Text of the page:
Where are the workers?

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Why does the phrase, "I told you so," come to mind? A recent article in the New York Times about a company unable to find workers caught my attention.

The article, written by Stephanie Clifford and published in the paper's Sept. 29 edition, begins:

MINNEAPOLIS — It was past quitting time at a new textile factory here, but that was not the only reason the work floor looked so desolate. Under the high ceilings, the fluorescent lights still bright, there were just 15 or so industrial sewing machines in a sprawling space meant for triple that amount.

The issue wasn’t poor demand for the curtains, pillows and other textiles being produced at the factory. Quite the opposite. The owner, the Airtex Design Group, had shifted an increasing amount of its production here from China because customers had been asking for more American-made goods.

The issue was finding workers.

“The sad truth is, we put ads in the paper and not many people show up,” said Mike Miller, Airtex’s chief executive.

The American textile and apparel industries, like manufacturing as a whole, are experiencing a nascent turnaround as apparel and textile companies demand higher quality, more reliable scheduling and fewer safety problems than they encounter overseas. Accidents like the factory collapse in Bangladesh earlier this year, which killed more than 1,000 workers, have reinforced the push for domestic production.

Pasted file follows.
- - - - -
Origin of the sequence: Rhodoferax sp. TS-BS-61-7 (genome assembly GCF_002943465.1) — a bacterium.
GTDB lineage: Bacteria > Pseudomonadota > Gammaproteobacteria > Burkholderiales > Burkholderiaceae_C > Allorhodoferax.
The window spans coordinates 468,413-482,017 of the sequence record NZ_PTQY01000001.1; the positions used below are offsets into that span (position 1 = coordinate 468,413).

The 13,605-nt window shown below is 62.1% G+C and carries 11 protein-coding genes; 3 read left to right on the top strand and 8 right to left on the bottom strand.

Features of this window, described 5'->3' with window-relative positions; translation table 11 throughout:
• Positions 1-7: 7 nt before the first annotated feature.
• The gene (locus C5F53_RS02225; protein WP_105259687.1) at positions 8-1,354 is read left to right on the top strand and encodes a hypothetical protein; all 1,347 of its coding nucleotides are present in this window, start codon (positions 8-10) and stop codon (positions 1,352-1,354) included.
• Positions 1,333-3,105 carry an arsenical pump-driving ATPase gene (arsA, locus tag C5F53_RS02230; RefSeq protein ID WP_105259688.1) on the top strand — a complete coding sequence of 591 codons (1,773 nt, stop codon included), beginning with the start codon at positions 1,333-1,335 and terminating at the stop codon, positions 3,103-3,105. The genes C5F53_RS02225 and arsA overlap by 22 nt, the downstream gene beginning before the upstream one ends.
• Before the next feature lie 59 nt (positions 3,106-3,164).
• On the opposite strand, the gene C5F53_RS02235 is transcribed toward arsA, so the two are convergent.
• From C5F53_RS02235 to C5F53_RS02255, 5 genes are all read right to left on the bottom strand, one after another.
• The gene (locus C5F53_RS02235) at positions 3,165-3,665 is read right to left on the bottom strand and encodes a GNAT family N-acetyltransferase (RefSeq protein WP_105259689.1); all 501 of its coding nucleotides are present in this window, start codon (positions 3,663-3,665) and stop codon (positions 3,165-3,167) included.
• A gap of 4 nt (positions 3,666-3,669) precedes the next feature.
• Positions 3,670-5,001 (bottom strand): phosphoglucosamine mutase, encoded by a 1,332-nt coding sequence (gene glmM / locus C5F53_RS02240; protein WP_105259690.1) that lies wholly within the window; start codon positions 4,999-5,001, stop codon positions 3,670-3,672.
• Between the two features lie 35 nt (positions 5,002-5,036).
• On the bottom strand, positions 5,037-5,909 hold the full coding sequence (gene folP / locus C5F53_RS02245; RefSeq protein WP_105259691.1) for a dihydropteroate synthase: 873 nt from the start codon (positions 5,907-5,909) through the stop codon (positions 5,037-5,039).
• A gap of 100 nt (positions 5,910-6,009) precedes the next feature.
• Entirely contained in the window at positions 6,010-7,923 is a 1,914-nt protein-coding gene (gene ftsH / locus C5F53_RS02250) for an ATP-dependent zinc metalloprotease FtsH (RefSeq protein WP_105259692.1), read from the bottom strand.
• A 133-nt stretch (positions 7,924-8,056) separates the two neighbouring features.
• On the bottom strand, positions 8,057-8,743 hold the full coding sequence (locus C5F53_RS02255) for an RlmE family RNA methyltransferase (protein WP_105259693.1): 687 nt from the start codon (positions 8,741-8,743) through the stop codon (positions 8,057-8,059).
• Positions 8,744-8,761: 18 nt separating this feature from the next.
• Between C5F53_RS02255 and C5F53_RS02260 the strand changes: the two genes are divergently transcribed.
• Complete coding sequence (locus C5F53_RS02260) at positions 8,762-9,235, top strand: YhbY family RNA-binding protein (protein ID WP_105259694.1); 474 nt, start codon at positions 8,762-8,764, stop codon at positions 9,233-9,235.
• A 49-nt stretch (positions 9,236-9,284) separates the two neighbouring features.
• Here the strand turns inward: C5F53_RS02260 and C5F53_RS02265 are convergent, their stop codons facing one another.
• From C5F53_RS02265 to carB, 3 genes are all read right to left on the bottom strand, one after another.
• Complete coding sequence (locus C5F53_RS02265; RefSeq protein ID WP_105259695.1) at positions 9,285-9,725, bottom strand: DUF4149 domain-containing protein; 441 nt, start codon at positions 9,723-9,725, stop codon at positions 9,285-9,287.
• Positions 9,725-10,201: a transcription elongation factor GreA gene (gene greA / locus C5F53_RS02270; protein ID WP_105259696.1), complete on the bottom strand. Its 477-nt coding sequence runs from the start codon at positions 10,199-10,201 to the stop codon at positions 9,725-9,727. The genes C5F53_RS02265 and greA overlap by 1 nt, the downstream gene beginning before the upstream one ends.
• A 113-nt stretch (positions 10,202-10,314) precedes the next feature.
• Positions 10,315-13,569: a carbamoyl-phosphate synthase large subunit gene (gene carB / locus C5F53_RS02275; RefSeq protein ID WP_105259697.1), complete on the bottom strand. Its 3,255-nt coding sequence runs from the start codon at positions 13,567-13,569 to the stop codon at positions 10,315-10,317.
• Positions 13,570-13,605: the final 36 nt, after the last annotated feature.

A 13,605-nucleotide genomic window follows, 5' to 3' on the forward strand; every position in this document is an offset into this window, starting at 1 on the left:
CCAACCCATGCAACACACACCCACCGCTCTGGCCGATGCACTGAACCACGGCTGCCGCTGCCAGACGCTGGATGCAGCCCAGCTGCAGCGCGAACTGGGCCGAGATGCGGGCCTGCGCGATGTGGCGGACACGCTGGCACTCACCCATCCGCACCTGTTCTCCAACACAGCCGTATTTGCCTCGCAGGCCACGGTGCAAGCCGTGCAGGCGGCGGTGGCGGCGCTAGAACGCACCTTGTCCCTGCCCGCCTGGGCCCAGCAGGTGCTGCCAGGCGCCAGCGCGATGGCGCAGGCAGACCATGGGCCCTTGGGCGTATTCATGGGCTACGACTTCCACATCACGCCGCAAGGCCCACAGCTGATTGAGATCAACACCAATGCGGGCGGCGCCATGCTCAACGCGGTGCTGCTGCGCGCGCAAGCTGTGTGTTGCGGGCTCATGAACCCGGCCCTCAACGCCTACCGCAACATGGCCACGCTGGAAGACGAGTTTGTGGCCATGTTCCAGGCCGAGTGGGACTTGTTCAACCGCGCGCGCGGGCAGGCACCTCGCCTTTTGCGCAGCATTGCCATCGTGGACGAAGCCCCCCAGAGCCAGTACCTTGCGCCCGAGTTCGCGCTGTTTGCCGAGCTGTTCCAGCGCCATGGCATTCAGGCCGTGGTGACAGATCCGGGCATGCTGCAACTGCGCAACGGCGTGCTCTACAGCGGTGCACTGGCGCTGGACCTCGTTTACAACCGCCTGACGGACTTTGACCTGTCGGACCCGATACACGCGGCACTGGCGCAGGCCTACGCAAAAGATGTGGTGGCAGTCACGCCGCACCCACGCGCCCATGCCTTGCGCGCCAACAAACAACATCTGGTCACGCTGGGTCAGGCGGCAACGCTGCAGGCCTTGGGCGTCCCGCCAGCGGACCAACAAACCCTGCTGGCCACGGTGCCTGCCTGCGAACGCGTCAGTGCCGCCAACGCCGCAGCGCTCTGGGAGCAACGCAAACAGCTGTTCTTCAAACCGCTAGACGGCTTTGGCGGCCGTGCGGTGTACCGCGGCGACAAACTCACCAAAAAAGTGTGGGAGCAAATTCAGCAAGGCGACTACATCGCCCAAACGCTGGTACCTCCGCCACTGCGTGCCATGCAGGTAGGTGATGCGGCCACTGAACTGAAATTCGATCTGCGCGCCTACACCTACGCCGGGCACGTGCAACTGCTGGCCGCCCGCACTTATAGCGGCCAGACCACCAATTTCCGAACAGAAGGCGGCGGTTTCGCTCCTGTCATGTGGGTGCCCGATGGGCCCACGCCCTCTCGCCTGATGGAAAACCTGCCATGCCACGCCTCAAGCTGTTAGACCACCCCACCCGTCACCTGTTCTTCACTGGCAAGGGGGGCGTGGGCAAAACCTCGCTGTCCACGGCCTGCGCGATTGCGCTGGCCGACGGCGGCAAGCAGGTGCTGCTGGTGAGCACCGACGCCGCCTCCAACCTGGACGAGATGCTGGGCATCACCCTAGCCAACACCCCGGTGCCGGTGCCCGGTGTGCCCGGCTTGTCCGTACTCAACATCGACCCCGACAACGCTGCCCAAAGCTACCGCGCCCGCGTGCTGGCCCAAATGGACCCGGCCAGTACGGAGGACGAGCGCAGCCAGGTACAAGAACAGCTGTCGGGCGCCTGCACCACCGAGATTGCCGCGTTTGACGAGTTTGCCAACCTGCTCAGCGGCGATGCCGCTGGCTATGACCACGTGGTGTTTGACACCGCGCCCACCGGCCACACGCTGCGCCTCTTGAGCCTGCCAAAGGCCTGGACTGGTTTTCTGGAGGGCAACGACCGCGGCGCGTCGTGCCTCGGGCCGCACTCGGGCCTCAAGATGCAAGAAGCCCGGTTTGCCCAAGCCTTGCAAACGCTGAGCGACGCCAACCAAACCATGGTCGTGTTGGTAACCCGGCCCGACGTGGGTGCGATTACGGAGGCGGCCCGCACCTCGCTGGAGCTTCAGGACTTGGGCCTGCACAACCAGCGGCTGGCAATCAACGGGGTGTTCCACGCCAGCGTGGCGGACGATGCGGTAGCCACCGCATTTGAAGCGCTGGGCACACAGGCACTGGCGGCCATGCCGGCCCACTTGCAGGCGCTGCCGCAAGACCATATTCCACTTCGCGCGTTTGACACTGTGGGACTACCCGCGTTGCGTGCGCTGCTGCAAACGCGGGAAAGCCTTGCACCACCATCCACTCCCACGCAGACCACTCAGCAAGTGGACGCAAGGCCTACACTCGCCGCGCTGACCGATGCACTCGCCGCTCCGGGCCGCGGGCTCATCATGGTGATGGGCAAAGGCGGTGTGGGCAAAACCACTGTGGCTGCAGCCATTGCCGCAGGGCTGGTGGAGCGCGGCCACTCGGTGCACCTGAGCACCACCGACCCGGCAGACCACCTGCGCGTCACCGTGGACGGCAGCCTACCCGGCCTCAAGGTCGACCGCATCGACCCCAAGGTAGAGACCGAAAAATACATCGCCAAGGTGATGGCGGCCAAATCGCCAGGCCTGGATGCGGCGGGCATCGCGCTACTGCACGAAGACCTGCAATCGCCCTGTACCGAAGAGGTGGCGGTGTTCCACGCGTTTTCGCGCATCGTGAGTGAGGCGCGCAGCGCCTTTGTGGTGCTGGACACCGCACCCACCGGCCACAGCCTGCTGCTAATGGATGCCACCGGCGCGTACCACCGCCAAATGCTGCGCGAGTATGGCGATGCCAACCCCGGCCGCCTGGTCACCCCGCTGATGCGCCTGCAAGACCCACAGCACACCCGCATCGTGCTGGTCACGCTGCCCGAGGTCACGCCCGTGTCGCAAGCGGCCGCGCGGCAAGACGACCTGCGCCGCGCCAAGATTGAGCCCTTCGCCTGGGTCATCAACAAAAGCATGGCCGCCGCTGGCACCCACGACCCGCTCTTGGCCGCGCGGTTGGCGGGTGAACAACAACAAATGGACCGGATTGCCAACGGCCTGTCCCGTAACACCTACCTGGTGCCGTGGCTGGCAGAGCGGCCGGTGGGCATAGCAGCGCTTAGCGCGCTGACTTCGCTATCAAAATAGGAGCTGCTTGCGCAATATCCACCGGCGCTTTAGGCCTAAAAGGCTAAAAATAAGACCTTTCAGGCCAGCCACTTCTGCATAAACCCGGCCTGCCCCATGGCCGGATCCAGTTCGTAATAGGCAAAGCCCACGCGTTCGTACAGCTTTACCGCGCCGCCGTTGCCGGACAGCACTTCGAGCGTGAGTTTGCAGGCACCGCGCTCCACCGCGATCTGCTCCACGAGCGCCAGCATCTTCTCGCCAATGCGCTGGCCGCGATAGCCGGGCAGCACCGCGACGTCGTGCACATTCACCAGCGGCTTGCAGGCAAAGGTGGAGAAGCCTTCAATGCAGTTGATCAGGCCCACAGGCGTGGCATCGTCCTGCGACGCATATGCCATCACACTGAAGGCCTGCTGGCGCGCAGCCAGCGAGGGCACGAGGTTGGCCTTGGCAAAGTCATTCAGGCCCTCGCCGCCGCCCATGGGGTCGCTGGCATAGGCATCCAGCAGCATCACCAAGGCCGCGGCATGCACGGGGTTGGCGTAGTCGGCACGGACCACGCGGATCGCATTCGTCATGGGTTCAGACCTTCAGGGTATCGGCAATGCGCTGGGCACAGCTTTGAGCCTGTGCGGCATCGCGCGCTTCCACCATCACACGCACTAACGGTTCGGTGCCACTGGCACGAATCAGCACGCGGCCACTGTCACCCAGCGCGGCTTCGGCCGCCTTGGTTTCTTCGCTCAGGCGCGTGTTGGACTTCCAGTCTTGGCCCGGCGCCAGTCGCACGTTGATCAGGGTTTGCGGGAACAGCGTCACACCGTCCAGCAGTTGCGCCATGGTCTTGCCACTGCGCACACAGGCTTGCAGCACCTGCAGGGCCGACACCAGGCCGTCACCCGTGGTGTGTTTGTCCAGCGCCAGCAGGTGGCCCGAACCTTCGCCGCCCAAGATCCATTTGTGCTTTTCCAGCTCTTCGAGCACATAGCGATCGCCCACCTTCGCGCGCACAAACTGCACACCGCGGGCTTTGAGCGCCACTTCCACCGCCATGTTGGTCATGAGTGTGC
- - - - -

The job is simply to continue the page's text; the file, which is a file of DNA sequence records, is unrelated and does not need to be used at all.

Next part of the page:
But because the industries were decimated over the last two decades — 77 percent of the American work force has been lost since 1990 as companies moved jobs abroad — manufacturers are now scrambling to find workers to fill the specialized jobs that have not been taken over by machines.

Wages for cut-and-sew jobs, the core of the apparel industry’s remaining work force, have been rising fast — increasing 13.2 percent on an inflation-adjusted basis from 2007 to 2012, while overall private sector pay rose just 1.4 percent. Companies here in Minnesota are so hungry for workers that they posted five job openings for every student in a new training program in industrial sewing, a full month before the training was even completed.

We are experiencing the same issue in the woodworking industry that also depends on finding highly skilled people. I’ll follow up with my thoughts in another post, but I’m curious about your reaction to this story.

D.D.

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